We can use MATLAB to perform the calculation described above. To perform this new approximation all that is necessary is to change the calculation of* k _{1}* and k

%% Example 2 % Solve y'(t)=-2y(t)-cos(4t) with y0=3 y0 = 3; % Initial Condition h=0.2; % Time step t = 0:h:2; % t goes from 0 to 2 seconds. yexact = 0.1*cos(4*t)+0.2*sin(4*t)+2.9*exp(-2*t); % Exact Solution ystar = zeros(size(t)); % Preallocate array (good coding practice) ystar(1) = y0; % Initial condition gives solution at t=0. for i=1:(length(t)-1) k1 = -2*ystar(i)+cos(4*t(i)); % Approx for y gives approx for deriv y1 = ystar(i)+k1*h/2; % Intermediate value k2 = -2*y1+cos(4*(t(i)+h/2)); % Approx deriv at intermediate value. ystar(i+1) = ystar(i) + k2*h; % Approximate solution at next value of y end plot(t,yexact,t,ystar); legend('Exact','Approximate');

A modified version of the program (that uses several values of *h*) generated the plot below. As before, the solution is better with smaller values of *h*, and the solutions are much better than those obtained with the First Order Runge-Kutta for the same value of *h*.

Using a non-linear differential equation presents no real difficulty. Again, you just need to ensure that you evaluate the function at t=t₀ to find k_{1}, and at t=t₀+frac12;h to find k_{2}. Consider

with solution (described here)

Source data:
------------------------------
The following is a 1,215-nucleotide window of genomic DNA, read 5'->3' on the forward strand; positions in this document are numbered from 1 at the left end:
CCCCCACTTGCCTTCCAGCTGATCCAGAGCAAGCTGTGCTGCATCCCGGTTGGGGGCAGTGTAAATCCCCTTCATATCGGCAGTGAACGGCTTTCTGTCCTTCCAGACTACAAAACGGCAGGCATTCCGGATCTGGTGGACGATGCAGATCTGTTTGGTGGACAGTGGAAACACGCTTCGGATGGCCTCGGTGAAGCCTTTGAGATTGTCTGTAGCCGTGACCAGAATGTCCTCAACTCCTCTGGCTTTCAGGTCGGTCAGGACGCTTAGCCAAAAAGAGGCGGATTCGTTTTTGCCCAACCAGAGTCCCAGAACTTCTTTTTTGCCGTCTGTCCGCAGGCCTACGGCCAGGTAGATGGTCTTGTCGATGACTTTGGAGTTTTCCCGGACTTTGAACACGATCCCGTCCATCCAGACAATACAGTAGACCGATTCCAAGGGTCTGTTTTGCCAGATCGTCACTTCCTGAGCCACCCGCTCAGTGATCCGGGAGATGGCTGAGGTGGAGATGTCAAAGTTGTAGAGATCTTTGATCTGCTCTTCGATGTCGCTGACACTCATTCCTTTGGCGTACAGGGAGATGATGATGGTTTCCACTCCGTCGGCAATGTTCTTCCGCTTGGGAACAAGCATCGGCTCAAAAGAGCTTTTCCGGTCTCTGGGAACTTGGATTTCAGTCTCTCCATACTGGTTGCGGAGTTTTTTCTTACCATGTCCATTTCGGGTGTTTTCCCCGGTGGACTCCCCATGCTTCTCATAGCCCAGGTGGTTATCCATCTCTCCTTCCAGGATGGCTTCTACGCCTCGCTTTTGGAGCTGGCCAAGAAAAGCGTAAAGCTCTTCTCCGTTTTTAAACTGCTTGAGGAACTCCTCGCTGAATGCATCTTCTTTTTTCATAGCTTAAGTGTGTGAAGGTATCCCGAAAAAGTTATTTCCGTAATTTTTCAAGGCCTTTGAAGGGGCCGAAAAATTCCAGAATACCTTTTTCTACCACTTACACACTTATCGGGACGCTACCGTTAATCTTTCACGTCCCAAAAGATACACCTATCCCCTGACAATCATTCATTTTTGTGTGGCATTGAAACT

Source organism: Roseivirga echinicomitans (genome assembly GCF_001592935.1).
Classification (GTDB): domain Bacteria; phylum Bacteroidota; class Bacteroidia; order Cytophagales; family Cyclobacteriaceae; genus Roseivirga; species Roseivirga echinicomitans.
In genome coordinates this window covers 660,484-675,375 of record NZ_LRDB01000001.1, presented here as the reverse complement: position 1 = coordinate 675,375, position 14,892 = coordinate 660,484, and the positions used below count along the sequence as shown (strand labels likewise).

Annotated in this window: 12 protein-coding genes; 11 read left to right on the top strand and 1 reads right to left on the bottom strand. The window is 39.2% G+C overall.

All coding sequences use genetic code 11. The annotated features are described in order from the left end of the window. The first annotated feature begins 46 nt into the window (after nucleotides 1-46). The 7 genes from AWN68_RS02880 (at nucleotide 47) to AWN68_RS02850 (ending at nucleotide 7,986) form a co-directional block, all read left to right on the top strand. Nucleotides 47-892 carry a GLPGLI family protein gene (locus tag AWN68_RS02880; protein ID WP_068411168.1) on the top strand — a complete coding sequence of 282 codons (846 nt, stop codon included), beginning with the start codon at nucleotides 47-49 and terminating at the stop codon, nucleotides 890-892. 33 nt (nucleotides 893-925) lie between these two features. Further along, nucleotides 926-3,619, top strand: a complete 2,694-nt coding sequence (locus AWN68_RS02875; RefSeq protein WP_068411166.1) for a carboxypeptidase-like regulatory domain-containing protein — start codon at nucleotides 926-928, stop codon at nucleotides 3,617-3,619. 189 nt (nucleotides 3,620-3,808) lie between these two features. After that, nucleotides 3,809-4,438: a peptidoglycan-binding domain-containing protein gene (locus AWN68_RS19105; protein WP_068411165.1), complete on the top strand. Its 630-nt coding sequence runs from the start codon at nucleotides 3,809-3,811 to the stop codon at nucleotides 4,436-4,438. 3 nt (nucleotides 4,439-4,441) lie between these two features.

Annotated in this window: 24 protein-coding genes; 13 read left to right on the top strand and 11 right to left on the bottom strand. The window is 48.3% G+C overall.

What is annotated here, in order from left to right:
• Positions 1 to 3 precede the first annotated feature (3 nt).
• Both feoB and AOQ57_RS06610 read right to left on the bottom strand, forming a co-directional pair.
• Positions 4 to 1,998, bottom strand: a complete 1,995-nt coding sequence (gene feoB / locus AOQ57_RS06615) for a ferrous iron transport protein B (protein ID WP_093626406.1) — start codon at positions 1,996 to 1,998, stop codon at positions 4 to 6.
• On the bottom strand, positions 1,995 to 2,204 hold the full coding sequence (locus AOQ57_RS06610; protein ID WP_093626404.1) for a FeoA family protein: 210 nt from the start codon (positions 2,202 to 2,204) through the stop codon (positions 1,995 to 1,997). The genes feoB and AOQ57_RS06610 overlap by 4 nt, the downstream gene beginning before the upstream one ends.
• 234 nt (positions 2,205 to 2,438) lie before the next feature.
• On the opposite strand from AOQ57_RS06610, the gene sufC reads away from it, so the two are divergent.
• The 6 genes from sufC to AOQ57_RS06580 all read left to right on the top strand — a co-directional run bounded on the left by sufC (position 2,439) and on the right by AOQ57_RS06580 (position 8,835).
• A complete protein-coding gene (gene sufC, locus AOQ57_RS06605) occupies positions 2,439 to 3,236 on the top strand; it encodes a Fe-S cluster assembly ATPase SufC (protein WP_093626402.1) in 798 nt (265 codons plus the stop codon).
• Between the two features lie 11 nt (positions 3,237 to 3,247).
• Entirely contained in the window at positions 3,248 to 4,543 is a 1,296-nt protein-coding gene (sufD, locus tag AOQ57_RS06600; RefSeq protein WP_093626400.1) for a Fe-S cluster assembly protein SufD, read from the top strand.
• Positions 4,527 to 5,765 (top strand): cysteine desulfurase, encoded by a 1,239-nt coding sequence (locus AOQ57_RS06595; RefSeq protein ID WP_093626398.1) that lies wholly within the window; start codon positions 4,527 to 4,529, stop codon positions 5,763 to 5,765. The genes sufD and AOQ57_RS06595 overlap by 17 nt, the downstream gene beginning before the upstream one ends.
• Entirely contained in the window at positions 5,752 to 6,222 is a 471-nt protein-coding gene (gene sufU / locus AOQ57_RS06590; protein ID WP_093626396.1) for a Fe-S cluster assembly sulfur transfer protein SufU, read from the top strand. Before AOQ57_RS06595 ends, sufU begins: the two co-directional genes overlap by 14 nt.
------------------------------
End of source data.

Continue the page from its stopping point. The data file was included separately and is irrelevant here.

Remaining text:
$$y(t) = {e^{t - {t^2}}}$$The process follows those that came before

$$\eqalign{y'({t_0}) &= y({t_0})(1 - 2{t_0})\quad &{\rm{expression}}\;{\rm{for}}\;{\rm{derivative}}\;{\rm{at}}\;t = {t_0} \cr

{k_1} &= y^*({t_0})(1 - 2{t_0})\quad &{\rm{approximate}}\;{\rm{derivative}}\;{\rm{at}}\;t = {t_0} \cr

{y_1}\left( {{t_0} + {h \over 2}} \right) &= {y^*}({t_0}) + {k_1}{h \over 2}\quad &{\rm{intermediate}}\;{\rm{estimate}}\;{\rm{of}}\;{\rm{function}}\;{\rm{at}}\;t = {t_0} + h/2 \cr

{k_2} &= - 2{y_1}\left( {{t_0} + {h \over 2}} \right)\left( {1 - 2\left( {{t_0} + {h \over 2}} \right)} \right)\quad &{\rm{estimate}}\;{\rm{of}}\;{\rm{slope}}\;{\rm{at}}\;t = {t_0} + h/2 \cr

{y^*}({t_0} + h) &= y({t_0}) + {k_2}h\quad &{\rm{estimate}}\;{\rm{of}}\;y({t_0} + h) \cr} $$

As before, to perform this new approximation all that is necessary is to change the calculation of* k _{1}* and k

%% Example 3 % Solve y'(t)=y(t)(1-2t) with y0=1 y0 = 1; % Initial Condition h=0.2; % Time step t = 0:h:2; % t goes from 0 to 2 seconds. % Exact solution, hard to find in this case (in general we won't have it) yexact = exp(t-t.^2); ystar = zeros(size(t)); % Preallocate array (good coding practice) ystar(1) = y0; % Initial condition gives solution at t=0. for i=1:(length(t)-1) k1 = ystar(i)*(1-2*t(i)); % Approx for y gives approx for deriv y1 = ystar(i)+k1*h/2; % Intermediate value k2 = y1*(1-2*(t(i)+h/2)); % Approx deriv at intermediate value. ystar(i+1) = ystar(i) + k2*h; % Approximate solution at next value of y end plot(t,yexact,t,ystar); legend('Exact','Approximate');

A modified version of the program (that uses several values of *h)* generated the plot below. As before, the solution is better with smaller values of *h*, and the solutions are much better than those obtained with the First Order Runge-Kutta for the same value of *h*.

If we start with a higher order differential equation

$$\displaylines{{{{d^3}y(t)} \over {dt}} + 4{{{d^2}y(t)} \over {dt}} + 6{{dy(t)} \over {dt}} + 4y(t) = \gamma (t)\quad \quad \quad \gamma (t) = {\rm{unit step function}} \cr